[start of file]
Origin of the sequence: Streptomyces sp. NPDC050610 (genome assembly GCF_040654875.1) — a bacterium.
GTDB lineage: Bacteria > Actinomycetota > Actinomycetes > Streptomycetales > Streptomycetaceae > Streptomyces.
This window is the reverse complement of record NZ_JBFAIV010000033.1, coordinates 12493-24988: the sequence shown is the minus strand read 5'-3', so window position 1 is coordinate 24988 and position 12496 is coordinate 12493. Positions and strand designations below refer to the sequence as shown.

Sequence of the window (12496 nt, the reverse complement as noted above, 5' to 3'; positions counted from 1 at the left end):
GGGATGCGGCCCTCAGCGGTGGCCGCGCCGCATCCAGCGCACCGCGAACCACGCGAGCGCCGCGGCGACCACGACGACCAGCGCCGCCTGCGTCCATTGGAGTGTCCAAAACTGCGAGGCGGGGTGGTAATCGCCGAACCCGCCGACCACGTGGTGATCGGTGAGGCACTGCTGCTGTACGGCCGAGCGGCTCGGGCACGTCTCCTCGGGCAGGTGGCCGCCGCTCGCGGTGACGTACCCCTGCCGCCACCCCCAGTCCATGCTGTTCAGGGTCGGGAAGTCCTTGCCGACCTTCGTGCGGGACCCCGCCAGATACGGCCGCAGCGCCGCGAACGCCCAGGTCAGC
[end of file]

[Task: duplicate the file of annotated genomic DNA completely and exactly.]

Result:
Origin of the sequence: Streptomyces sp. NPDC050610 (genome assembly GCF_040654875.1) — a bacterium.
GTDB lineage: Bacteria > Actinomycetota > Actinomycetes > Streptomycetales > Streptomycetaceae > Streptomyces.
This window is the reverse complement of record NZ_JBFAIV010000033.1, coordinates 12493-24988: the sequence shown is the minus strand read 5'-3', so window position 1 is coordinate 24988 and position 12496 is coordinate 12493. Positions and strand designations below refer to the sequence as shown.

Sequence of the window (12496 nt, the reverse complement as noted above, 5' to 3'; positions counted from 1 at the left end):
GGGATGCGGCCCTCAGCGGTGGCCGCGCCGCATCCAGCGCACCGCGAACCACGCGAGCGCCGCGGCGACCACGACGACCAGCGCCGCCTGCGTCCATTGGAGTGTCCAAAACTGCGAGGCGGGGTGGTAATCGCCGAACCCGCCGACCACGTGGTGATCGGTGAGGCACTGCTGCTGTACGGCCGAGCGGCTCGGGCACGTCTCCTCGGGCAGGTGGCCGCCGCTCGCGGTGACGTACCCCTGCCGCCACCCCCAGTCCATGCTGTTCAGGGTCGGGAAGTCCTTGCCGACCTTCGTGCGGGACCCCGCCAGATACGGCCGCAGCGCCGCGAACGCCCAGGTCAGC